ABC Radio Adelaide program interview with Dr Rachel David on the importance of vaccination to prevent COVID outbreaks in the hospital environment

Station: ABC Radio Adelaide
Program: Afternoons
Date: 24/11/2021
Time: 1:54 PM
Compere: Sonya Feldhoff
Interviewee: Dr Rachel David, CEO, Private Healthcare Australia


SONYA FELDHOFF: We’re talking about this decision by several South Australian private hospitals to, in some cases, ban all unvaccinated visitors to their hospitals. In some other cases, it’s simply children under 12 because they’re ineligible. And a lot of people on our text line concerned about this issue of birthing, and how that might impact when, when partners or otherwise are unvaccinated. But if you’re someone who has private health insurance and you’ve made the decision not to be vaccinated, where does that leave you? Dr Rachel David is CEO of Private Healthcare Australia. Hello, Dr David.
RACHEL DAVID: Hi, Sonya, how are you?
SONYA FELDHOFF: Yeah, good. Thanks for joining us. Does this have implications for your private health insurance? I mean, what would be the point of having it if you couldn’t get into a private health hospital as a visitor to your partner?
RACHEL DAVID: Look, the first thing to be clear about is that if you have private health cover, you’re a Health Fund member, you will still be covered whether you’re vaccinated or not. It does not alter your level of cover in any way. And if you need medical treatment, then Health Fund will fully support you in, in getting access to medical treatment.

But I think we need to be clear that on the provider side, whether you’re talking about a private doctor, a dentist, physio or a hospital, it is up to them to keep themselves, their staff, and their patients, safe. And that should be their first priority. We’ve seen- I happen to be based in New South Wales, and we’ve seen some very nasty outbreaks occur in hospitals that have been difficult to control. And then it’s not just the effects of the outbreak, but it’s a fact that people who needed treatment then become frightened of attending hospital in case they, in case they catch COVID.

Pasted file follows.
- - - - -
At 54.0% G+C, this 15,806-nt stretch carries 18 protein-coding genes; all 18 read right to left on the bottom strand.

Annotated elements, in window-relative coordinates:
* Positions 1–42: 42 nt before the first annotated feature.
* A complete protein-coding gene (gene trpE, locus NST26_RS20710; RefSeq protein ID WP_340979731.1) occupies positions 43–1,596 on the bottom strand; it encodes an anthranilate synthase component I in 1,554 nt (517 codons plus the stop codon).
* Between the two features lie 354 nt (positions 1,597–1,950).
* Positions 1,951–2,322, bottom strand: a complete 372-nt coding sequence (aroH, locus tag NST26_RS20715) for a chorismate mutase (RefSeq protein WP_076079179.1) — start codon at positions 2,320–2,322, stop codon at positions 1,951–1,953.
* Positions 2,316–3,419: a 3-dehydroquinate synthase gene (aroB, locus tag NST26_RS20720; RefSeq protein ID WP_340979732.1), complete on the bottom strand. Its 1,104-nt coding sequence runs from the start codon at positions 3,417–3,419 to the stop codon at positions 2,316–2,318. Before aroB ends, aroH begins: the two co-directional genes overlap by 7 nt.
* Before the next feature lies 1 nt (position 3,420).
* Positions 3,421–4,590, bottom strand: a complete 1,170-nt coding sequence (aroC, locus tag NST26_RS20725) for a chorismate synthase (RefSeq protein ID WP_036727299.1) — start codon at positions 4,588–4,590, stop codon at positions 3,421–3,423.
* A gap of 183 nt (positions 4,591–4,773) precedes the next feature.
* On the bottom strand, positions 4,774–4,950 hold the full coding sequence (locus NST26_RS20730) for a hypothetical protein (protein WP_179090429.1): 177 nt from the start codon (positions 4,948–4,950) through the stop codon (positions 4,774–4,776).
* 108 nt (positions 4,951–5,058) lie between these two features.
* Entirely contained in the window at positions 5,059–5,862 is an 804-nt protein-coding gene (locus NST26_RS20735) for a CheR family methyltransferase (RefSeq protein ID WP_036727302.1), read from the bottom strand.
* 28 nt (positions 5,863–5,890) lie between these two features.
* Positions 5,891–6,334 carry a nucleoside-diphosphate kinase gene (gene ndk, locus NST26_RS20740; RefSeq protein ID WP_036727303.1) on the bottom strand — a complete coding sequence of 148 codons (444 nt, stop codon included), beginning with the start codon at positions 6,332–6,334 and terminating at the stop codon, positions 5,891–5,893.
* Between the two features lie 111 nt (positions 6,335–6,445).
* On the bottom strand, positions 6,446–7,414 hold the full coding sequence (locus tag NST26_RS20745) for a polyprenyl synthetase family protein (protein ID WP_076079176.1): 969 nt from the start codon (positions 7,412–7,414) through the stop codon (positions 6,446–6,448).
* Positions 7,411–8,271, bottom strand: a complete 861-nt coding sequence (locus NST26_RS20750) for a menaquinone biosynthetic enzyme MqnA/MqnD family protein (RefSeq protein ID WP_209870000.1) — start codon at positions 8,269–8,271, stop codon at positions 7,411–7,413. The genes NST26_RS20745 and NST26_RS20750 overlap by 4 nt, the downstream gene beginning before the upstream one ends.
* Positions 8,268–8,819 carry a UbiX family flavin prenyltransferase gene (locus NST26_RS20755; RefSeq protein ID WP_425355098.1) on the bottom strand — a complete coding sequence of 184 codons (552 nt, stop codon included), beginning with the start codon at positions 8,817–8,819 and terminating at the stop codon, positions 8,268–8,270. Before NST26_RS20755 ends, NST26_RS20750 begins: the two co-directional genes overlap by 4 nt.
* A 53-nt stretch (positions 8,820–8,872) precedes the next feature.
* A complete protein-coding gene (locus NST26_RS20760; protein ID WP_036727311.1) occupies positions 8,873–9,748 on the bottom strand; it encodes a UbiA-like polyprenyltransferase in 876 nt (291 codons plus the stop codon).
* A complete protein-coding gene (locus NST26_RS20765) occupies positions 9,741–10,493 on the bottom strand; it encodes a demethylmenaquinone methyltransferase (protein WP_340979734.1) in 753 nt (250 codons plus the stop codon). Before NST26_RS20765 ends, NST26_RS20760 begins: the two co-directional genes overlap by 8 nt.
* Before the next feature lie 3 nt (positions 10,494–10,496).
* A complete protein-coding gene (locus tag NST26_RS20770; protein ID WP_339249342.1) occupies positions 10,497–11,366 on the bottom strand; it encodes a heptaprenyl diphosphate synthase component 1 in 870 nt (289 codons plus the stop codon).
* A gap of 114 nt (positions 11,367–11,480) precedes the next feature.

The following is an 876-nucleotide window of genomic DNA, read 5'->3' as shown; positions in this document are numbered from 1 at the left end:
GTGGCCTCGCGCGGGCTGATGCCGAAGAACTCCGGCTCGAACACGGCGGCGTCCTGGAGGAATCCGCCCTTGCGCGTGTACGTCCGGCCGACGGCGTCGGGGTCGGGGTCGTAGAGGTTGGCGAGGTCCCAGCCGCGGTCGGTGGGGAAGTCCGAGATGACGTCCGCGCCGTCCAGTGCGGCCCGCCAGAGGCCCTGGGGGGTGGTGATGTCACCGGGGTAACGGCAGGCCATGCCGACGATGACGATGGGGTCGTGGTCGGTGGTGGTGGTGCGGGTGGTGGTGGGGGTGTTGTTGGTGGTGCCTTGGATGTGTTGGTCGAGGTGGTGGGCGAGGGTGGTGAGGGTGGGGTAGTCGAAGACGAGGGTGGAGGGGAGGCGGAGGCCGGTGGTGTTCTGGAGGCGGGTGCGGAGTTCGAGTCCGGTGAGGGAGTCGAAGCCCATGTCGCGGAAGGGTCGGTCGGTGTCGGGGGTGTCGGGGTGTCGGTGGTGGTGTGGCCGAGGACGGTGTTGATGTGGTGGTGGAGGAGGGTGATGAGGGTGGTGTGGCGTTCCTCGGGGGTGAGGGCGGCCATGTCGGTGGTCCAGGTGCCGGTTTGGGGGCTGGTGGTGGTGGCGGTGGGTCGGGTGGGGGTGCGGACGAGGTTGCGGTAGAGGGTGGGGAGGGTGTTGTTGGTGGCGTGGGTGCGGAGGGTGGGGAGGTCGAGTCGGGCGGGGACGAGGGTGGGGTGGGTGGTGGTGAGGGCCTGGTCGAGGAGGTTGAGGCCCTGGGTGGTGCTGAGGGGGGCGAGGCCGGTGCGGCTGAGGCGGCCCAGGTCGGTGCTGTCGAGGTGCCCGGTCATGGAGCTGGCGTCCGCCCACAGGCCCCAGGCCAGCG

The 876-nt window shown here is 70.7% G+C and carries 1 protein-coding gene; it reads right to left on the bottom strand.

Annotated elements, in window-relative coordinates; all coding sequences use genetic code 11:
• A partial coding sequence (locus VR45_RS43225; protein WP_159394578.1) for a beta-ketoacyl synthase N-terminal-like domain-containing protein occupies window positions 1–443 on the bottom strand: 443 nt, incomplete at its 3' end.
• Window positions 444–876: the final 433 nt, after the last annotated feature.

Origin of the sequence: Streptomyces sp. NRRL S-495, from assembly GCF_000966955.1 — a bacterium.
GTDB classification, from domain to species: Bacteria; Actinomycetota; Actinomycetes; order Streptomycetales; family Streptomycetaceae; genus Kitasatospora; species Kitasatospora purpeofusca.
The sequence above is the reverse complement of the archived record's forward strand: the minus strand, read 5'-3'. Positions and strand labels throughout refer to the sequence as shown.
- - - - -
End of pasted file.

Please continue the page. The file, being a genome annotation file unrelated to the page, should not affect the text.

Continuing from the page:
So there are all of these knock-on effects. It’s actually a disaster for it to become established in a hospital. It also affects the workforce if a number of staff test positive and then can’t attend work for, you know, up to, you know, up to 14 days. So, look, I think, whether we like it or not, we are going to be seeing more and more facilities and individual doctors that elect only to see people that have been double vaxed. However, people should remain, people should remain reassured that, in an emergency, they will be treated, and, you know, if they are in an emergency, they can also elect to use their private health cover.

SONYA FELDHOFF: Do you accept that if you are choosing to be unvaccinated, you might think against private health cover, though? If you’ve got private health hospitals imposing those kind of restrictions?
RACHEL DAVID: Look, to be honest, Sonya, I don’t think this is an issue that is going to remain confined to the private sector. I think we need to accept that, with the constraints on workforce and the potential impact of a COVID outbreak in a hospital – whether its private or public – you know, increasingly, if you want access to some of the non-emergency services that are available, you’re going to need to have- be double vaxed.
SONYA FELDHOFF: Dr Rachel David. Look, thank you very much for joining us.
* * END * *